Flash Fiction Tips

Hey it’s me BearCounter, and I’m here to give you some pointers I’ve learned while writing flash fiction. This is going to be short, but important. Not all of these points will be mandatory, or work for everyone, but they are useful tools to try out either way.

Flash fiction is not a prologue or an excerpt

Flash fiction is short, and it can be hard to tell the whole story in 750 words. You should avoid just writing a prologue or an excerpt. Instead, write a complete story. A satisfying ending is a great way to up your game, and it also gives you important practice in writing endings which I’m sure most of us lack.

Think about the economy of words

Since you have so few words to use, descriptions become all the more important. A few powerful, concise descriptions can make a world of difference. A paragraph or two of description or world building will most likely fly right by, essentially wasting words. Readers will usually fill in the world around you if you give them something interesting or vivid to start with.

The prompt is there to inspire you

You do not need to follow the prompt to the letter. Follow the spirit of the prompt! You should let it inspire you and write something interesting. I personally always discard the first idea or two when I look at a prompt, since I know there’s going to be at least five people writing that same exact idea! Switch POVs around. Play on the expectation that the prompt lays out.

Editing is important

You may be sighing in relief when you finish your story, but please remember to proofread and edit it. The best advice I ever got was to read the work aloud, since you will find a lot of weird things you just glide over when reading it in your head. Your head knows what you meant, and reading it aloud forces you to actually look at the words. Nothing is as jarring in a short piece than typos, weird punctuation, and just outright wrong words.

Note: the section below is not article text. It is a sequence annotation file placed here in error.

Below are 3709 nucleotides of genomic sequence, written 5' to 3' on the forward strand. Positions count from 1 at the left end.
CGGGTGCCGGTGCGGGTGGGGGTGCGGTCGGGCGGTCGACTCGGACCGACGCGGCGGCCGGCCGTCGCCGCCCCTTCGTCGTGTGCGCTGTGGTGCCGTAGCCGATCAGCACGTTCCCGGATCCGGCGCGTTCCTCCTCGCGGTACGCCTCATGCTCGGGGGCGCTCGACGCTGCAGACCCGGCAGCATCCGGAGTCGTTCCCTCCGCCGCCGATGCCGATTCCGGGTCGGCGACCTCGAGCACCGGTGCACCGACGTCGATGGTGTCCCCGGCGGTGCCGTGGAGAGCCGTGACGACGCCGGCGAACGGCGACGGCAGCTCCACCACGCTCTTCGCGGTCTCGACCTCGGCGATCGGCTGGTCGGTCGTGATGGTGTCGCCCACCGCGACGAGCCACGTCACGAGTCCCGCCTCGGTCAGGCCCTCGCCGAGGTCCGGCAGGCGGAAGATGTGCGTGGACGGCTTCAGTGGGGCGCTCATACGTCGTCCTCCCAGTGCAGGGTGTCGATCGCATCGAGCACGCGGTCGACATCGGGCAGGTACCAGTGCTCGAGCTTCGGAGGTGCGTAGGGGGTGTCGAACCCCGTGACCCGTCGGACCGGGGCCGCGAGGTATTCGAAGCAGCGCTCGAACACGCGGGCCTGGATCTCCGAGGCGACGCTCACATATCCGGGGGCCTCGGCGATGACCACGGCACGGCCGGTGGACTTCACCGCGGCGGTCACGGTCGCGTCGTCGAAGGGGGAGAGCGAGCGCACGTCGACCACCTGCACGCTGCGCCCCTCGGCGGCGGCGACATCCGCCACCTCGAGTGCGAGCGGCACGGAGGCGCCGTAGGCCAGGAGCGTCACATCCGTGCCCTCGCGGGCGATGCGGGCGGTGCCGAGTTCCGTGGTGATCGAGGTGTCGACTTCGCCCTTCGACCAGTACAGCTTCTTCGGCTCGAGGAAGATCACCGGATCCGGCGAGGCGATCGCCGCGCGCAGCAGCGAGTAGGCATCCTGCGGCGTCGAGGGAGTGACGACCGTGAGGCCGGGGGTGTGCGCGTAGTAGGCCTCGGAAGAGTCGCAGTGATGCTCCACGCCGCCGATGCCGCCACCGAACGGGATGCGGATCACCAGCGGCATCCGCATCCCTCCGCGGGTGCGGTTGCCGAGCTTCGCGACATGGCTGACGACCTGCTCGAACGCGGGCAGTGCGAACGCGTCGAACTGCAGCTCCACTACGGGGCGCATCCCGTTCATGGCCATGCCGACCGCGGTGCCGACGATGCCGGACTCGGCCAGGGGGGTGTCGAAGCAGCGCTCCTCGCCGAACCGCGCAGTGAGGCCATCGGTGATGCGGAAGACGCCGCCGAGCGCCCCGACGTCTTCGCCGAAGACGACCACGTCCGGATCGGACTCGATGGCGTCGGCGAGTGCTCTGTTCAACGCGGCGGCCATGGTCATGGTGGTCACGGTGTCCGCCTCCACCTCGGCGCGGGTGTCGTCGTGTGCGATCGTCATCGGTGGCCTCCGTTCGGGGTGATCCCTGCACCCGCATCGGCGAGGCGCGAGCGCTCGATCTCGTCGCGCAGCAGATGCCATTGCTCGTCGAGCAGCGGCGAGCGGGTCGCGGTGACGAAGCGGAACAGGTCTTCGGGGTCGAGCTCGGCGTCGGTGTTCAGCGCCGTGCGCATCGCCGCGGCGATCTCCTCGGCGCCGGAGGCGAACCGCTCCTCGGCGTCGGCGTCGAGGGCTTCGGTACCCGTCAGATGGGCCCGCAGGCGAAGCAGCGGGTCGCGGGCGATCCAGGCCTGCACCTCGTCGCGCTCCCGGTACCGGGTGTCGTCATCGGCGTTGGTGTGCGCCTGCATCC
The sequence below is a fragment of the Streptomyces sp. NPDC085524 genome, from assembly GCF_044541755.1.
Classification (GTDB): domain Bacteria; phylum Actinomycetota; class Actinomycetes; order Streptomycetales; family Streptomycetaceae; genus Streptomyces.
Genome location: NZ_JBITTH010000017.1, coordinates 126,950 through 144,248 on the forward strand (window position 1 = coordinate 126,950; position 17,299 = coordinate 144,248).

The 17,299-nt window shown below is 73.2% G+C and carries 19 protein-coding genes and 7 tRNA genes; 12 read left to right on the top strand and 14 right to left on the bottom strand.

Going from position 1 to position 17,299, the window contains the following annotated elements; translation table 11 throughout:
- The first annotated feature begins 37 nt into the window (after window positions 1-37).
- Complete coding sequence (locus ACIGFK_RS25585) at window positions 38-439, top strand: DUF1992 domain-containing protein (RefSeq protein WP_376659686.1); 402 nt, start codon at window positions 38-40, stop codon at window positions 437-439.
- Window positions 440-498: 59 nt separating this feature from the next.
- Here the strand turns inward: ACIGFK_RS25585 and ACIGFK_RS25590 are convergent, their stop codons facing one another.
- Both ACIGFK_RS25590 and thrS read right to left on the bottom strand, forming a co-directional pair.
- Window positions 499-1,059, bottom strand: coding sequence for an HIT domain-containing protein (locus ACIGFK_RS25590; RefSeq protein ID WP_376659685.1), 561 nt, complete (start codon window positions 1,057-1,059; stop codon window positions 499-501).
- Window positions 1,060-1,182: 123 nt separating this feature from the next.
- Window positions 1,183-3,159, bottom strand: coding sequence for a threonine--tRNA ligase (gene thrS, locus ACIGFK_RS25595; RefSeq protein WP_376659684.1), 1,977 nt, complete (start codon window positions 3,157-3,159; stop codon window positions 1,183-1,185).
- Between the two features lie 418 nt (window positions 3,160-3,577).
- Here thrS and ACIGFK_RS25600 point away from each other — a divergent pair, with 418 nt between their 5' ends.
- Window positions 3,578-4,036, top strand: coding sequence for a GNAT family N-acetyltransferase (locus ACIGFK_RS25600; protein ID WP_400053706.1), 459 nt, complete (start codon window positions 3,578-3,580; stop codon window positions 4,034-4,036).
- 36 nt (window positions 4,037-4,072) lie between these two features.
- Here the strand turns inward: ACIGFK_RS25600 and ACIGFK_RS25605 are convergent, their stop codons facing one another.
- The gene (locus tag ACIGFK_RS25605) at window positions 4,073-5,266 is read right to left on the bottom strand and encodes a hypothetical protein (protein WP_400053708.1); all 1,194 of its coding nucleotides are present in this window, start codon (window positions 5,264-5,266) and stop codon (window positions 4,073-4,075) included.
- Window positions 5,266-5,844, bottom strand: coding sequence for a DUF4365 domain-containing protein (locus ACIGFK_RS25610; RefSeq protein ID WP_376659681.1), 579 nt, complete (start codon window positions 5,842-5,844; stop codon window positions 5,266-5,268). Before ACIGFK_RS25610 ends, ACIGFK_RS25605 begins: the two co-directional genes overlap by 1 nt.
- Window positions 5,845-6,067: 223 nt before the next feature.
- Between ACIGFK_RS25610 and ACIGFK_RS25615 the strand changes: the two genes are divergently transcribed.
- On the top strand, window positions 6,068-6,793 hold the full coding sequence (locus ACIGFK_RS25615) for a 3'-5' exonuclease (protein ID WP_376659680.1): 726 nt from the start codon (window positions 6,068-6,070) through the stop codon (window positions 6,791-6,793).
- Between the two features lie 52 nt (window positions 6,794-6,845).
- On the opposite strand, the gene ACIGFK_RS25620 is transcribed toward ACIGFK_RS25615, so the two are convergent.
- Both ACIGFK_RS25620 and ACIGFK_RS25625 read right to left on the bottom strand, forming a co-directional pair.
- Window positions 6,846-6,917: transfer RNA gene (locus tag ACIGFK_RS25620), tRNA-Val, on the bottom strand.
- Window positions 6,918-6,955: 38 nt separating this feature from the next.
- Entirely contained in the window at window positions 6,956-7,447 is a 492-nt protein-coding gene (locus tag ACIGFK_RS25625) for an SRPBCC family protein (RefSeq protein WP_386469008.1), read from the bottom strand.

Write early, fix it later

If you write your story the day it’s due, you won’t have a chance to read and edit it the next day with fresh eyes and detached emotion. Take a cue from novel writers and take a break after finishing it. This will give you time to think about it, make changes, and complete more editing passes.

Additional thoughts on flash fiction from Merlin the Wizard:

Checklist for a complete story

The most successful flash fiction stories are structured just like longer stories:

  • Start with a hook that intrigues the reader and a character who has a goal
  • The bulk of the story is some kind of “conflict” or “mystery” or “question” that prevents the character from reaching that goal
  • At the end, the “conflict” or “mystery” or “question” is resolved, usually with an unexpected and/or emotionally moving ending

Flash fiction entries that don’t have these important parts of a story (or “non-stories” as I call them) tend not to do very well in the voting. They may be a rambling exposition with no plot, or have no discernible main character, or have no plot question/mystery/conflict, or if they do it’s not resolved.

Make sure that your stories are actually stories and you’ll have a much better chance at success.

Why you should write flash fiction

Writing flash fiction is a highly effective way to rapidly build your writing skills. This is because it forces you through the entire writing process in a relatively short amount of time—a process that could take months or years for a longer work. The flash fiction process in one of our competitions includes:

  • Idea generation
  • Outlining / planning
  • Rough draft
  • Revision and editing
  • Submission
  • Waiting
  • Critically evaluating stories (reading the other entries and voting on them)
  • Optional: Submitting your work for feedback from the other entrants (who already read it with a critical eye)

If you start the story a few days before it’s due, you can get the entire process done in less than a week, completing the full feedback loop up to 26 times a year (the competition is every two weeks). You can even write more frequently if you want, just for the exercise. Based on the feedback you receive, your next story will be better, and the next one better still.

Good luck!